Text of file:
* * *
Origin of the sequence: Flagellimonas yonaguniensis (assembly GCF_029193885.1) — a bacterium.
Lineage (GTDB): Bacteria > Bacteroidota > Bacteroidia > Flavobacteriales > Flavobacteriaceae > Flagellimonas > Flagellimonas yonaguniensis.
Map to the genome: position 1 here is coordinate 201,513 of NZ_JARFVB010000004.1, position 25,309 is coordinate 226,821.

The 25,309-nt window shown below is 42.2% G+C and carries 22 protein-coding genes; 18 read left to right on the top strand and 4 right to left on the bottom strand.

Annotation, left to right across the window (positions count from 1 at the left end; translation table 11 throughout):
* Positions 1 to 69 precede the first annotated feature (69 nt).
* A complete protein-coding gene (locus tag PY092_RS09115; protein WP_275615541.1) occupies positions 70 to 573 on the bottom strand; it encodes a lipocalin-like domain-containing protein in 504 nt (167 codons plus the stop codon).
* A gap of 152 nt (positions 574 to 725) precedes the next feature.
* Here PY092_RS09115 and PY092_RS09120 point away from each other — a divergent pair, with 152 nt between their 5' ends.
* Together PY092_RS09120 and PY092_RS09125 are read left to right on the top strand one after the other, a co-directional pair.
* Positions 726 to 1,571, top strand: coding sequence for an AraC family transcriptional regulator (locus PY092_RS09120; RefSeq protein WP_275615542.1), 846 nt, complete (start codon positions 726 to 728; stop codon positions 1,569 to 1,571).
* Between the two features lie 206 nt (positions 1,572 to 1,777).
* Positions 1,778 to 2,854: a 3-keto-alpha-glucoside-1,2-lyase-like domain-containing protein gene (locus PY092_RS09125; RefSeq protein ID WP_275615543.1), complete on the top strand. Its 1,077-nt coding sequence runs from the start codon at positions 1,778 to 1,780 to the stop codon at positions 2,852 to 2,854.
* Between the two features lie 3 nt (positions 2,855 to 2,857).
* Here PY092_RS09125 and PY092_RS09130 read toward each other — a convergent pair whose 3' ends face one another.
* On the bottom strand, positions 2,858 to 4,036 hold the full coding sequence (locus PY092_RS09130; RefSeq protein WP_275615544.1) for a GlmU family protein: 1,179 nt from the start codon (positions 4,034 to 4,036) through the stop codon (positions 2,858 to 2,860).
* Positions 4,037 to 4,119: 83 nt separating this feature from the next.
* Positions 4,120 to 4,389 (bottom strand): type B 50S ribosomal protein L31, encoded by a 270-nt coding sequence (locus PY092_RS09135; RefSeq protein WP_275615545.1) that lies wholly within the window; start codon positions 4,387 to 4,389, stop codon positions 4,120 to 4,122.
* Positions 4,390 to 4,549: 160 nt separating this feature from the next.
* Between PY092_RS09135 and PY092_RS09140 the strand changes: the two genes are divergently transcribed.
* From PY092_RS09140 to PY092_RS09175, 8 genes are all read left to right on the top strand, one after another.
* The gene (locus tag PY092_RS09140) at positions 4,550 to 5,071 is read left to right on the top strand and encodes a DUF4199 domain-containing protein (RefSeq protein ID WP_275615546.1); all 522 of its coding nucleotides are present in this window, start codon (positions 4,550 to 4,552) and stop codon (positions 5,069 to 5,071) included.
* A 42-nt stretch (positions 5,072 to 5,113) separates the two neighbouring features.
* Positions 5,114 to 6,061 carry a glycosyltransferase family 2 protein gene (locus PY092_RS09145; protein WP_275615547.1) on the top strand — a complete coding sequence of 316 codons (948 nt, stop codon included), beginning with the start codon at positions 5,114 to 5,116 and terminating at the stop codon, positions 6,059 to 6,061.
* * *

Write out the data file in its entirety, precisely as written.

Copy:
Origin of the sequence: Flagellimonas yonaguniensis (assembly GCF_029193885.1) — a bacterium.
Lineage (GTDB): Bacteria > Bacteroidota > Bacteroidia > Flavobacteriales > Flavobacteriaceae > Flagellimonas > Flagellimonas yonaguniensis.
Map to the genome: position 1 here is coordinate 201,513 of NZ_JARFVB010000004.1, position 25,309 is coordinate 226,821.

The 25,309-nt window shown below is 42.2% G+C and carries 22 protein-coding genes; 18 read left to right on the top strand and 4 right to left on the bottom strand.

Annotation, left to right across the window (positions count from 1 at the left end; translation table 11 throughout):
* Positions 1 to 69 precede the first annotated feature (69 nt).
* A complete protein-coding gene (locus tag PY092_RS09115; protein WP_275615541.1) occupies positions 70 to 573 on the bottom strand; it encodes a lipocalin-like domain-containing protein in 504 nt (167 codons plus the stop codon).
* A gap of 152 nt (positions 574 to 725) precedes the next feature.
* Here PY092_RS09115 and PY092_RS09120 point away from each other — a divergent pair, with 152 nt between their 5' ends.
* Together PY092_RS09120 and PY092_RS09125 are read left to right on the top strand one after the other, a co-directional pair.
* Positions 726 to 1,571, top strand: coding sequence for an AraC family transcriptional regulator (locus PY092_RS09120; RefSeq protein WP_275615542.1), 846 nt, complete (start codon positions 726 to 728; stop codon positions 1,569 to 1,571).
* Between the two features lie 206 nt (positions 1,572 to 1,777).
* Positions 1,778 to 2,854: a 3-keto-alpha-glucoside-1,2-lyase-like domain-containing protein gene (locus PY092_RS09125; RefSeq protein ID WP_275615543.1), complete on the top strand. Its 1,077-nt coding sequence runs from the start codon at positions 1,778 to 1,780 to the stop codon at positions 2,852 to 2,854.
* Between the two features lie 3 nt (positions 2,855 to 2,857).
* Here PY092_RS09125 and PY092_RS09130 read toward each other — a convergent pair whose 3' ends face one another.
* On the bottom strand, positions 2,858 to 4,036 hold the full coding sequence (locus PY092_RS09130; RefSeq protein WP_275615544.1) for a GlmU family protein: 1,179 nt from the start codon (positions 4,034 to 4,036) through the stop codon (positions 2,858 to 2,860).
* Positions 4,037 to 4,119: 83 nt separating this feature from the next.
* Positions 4,120 to 4,389 (bottom strand): type B 50S ribosomal protein L31, encoded by a 270-nt coding sequence (locus PY092_RS09135; RefSeq protein WP_275615545.1) that lies wholly within the window; start codon positions 4,387 to 4,389, stop codon positions 4,120 to 4,122.
* Positions 4,390 to 4,549: 160 nt separating this feature from the next.
* Between PY092_RS09135 and PY092_RS09140 the strand changes: the two genes are divergently transcribed.
* From PY092_RS09140 to PY092_RS09175, 8 genes are all read left to right on the top strand, one after another.
* The gene (locus tag PY092_RS09140) at positions 4,550 to 5,071 is read left to right on the top strand and encodes a DUF4199 domain-containing protein (RefSeq protein ID WP_275615546.1); all 522 of its coding nucleotides are present in this window, start codon (positions 4,550 to 4,552) and stop codon (positions 5,069 to 5,071) included.
* A 42-nt stretch (positions 5,072 to 5,113) separates the two neighbouring features.
* Positions 5,114 to 6,061 carry a glycosyltransferase family 2 protein gene (locus PY092_RS09145; protein WP_275615547.1) on the top strand — a complete coding sequence of 316 codons (948 nt, stop codon included), beginning with the start codon at positions 5,114 to 5,116 and terminating at the stop codon, positions 6,059 to 6,061.